Of all the webinar software reviews I've done, this one was the most frustrating... and the most heart breaking.
ClickMeeting is a webinar platform with a long list of impressive features, that inititally showed so much promise. But it also contains a fatal flaw, which is a complete deal breaker. Because of this problem, I'll structure this review differently than I usually do.
You're reading one of my may reviews of webinar tools. Here's a list of all the other tools I've published reviews on:
After publishing all of these, I also created one massive roundup review, pitching them all against each other! Check it out here.
In my online marketing career, I have hosted well over 100 webinars and to test different webinar platforms, I didn't only look at and compare their features. I signed up for each one and did a real, live event, to a real audience.
This ClickMeeting review shows why this approach is so important: the fatal flaw I mentioned above is one I couldn't reproduce in a "dry run". It only happened live, with an audience of over 150 people actually attending my event.
I will start by explaining what went wrong and why, in my opinion, this is a total deal breaker.
After that, I will still list all of the things I love about ClickMeeting. I can't recommend this solution, but I still want to give it credit where credit is due.
With that said, let's get into it.
I was hosting a webinar on ClickMeeting during which I would be switching between presentation slides and demonstrating things in my browser. The most convenient setup for this is to just share your entier screen and switch between slides, browser and other apps on screen as needed.
Screen sharing failed catastrophically. There's no mild way to put it.
As an example, here's what I had on my screen (and was trying to share with my audience):
Here's what I was seeing in my ClickMeeting admin interface:
In my interface, I could tell something wasn't right. It would show the shared screen correctly for a moment and then glitch out and show a strange, distorted view of the slide I was trying to share, instead.
I would keep jumping back and forth between a correct and distorted view of the screen, with no discernible logic.
I don't know what my attendees saw, but from the chat messages, it was abundantly clear that the screen sharing was not working. The messages imply that people were seeing a mix of:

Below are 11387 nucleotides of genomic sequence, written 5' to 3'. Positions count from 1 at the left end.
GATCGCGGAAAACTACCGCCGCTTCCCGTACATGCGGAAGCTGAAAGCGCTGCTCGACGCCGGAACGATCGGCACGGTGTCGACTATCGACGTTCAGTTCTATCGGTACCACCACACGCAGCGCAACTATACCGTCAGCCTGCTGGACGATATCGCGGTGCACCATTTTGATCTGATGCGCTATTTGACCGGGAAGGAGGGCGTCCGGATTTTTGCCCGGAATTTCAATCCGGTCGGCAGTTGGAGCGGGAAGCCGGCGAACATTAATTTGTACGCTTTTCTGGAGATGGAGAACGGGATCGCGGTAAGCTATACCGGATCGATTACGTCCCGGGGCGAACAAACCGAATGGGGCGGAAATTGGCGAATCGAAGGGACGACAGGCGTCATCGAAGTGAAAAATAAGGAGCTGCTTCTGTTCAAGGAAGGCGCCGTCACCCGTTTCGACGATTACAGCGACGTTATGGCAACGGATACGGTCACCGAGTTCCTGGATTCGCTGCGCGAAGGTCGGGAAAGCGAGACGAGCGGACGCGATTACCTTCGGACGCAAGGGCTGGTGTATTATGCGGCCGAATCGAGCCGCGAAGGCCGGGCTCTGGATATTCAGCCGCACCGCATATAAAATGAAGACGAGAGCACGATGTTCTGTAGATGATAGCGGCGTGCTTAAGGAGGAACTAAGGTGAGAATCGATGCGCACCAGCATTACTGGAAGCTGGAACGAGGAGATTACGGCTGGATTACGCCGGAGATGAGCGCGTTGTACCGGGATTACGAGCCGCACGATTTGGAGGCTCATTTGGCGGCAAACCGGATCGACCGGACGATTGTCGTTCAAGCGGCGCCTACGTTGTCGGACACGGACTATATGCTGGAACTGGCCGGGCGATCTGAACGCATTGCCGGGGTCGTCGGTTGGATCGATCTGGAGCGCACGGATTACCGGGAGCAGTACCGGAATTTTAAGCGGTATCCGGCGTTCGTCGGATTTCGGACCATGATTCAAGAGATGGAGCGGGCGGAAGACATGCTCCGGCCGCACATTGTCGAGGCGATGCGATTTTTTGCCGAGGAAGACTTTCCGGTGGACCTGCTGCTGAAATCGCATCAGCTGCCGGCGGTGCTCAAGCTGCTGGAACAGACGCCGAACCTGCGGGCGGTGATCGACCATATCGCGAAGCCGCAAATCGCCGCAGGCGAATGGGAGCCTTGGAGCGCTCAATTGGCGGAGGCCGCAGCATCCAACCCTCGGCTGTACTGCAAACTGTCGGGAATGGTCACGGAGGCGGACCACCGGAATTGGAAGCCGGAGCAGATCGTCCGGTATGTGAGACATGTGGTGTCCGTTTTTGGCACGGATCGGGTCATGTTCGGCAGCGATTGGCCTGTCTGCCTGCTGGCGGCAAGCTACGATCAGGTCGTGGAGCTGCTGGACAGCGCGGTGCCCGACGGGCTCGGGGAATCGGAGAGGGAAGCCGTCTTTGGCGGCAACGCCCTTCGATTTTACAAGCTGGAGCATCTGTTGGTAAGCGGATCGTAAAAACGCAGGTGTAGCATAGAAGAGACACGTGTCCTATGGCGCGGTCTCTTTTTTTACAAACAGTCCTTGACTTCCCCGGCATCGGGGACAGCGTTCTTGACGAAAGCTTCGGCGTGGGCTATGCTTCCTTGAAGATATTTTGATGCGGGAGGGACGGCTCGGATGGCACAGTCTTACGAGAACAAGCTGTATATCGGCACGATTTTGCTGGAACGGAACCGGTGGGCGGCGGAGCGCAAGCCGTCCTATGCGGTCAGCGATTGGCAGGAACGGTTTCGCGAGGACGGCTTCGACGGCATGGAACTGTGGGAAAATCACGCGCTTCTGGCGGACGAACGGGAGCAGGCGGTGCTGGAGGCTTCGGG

I attempted to fix the issue by trying all the screen sharing options: sharing the entire screen, just a portion of the screen, just a specific app. I tried closing and restarting the screen sharing app as well. There was no discernible cause for these technical issues and my attempts at troubleshooting failed.
I reported the issue to ClickMeeting support, after the event. They were at first dismissive, but eventually accepted that I'd encountered a real issue on my event. However, I have not heard back from them since my initial report (which is more than two weeks ago, at the time of writing).
When you share your screen in ClickMeeting, you have to download and install a desktop app first. It then opens this screen sharing window, separately from the ClickMeeting host view (which is browser based):
I'm not a developer and I don't claim to understand or be able to fix the technical issues I encountered. Here's what I do know:
It seems to me that creating a proprietary app for screen sharing was a bad move on the part of ClickMeeting. Don't reinvent the wheel when there's a perfectly good wheel for you to use, already built into everyone's browser.
In ClickMeeting, there's an option to upload presentation slides and present directly from within the webinar room. This is great, if you're only presenting slides and if those slides are simple. You have to keep in mind that:
I've described this issue so far in the context of screen sharing. This is where things most clearly went wrong. However, even if you don't intend to ever use the screen sharing feature, I'd caution against using ClickMeeting. From the feedback and messages I got, I conclude that there were other technical issues for attendees as well. For example, one attendee wrote "...technical quality was poor [...] videos were breaking up and sound too."
There were a few attendees that messaged they had to leave or restart because they couldn't hear or see anything. This indicates that there were issues with the broadcast in general.